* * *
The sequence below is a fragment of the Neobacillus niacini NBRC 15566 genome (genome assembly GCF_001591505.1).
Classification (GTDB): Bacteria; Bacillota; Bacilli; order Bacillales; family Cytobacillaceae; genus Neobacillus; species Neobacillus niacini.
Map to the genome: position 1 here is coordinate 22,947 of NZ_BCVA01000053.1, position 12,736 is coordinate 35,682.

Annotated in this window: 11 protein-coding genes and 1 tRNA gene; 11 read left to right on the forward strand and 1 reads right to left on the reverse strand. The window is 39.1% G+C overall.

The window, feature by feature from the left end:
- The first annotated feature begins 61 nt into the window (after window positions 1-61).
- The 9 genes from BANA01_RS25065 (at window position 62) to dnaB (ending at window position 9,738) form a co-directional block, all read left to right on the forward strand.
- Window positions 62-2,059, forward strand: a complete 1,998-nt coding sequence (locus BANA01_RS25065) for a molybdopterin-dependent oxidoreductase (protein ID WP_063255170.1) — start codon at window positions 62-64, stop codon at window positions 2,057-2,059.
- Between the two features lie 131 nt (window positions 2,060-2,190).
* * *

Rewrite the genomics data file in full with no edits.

The sequence below is a fragment of the Neobacillus niacini NBRC 15566 genome (genome assembly GCF_001591505.1).
Classification (GTDB): Bacteria; Bacillota; Bacilli; order Bacillales; family Cytobacillaceae; genus Neobacillus; species Neobacillus niacini.
Map to the genome: position 1 here is coordinate 22,947 of NZ_BCVA01000053.1, position 12,736 is coordinate 35,682.

Annotated in this window: 11 protein-coding genes and 1 tRNA gene; 11 read left to right on the forward strand and 1 reads right to left on the reverse strand. The window is 39.1% G+C overall.

The window, feature by feature from the left end:
- The first annotated feature begins 61 nt into the window (after window positions 1-61).
- The 9 genes from BANA01_RS25065 (at window position 62) to dnaB (ending at window position 9,738) form a co-directional block, all read left to right on the forward strand.
- Window positions 62-2,059, forward strand: a complete 1,998-nt coding sequence (locus BANA01_RS25065) for a molybdopterin-dependent oxidoreductase (protein ID WP_063255170.1) — start codon at window positions 62-64, stop codon at window positions 2,057-2,059.
- Between the two features lie 131 nt (window positions 2,060-2,190).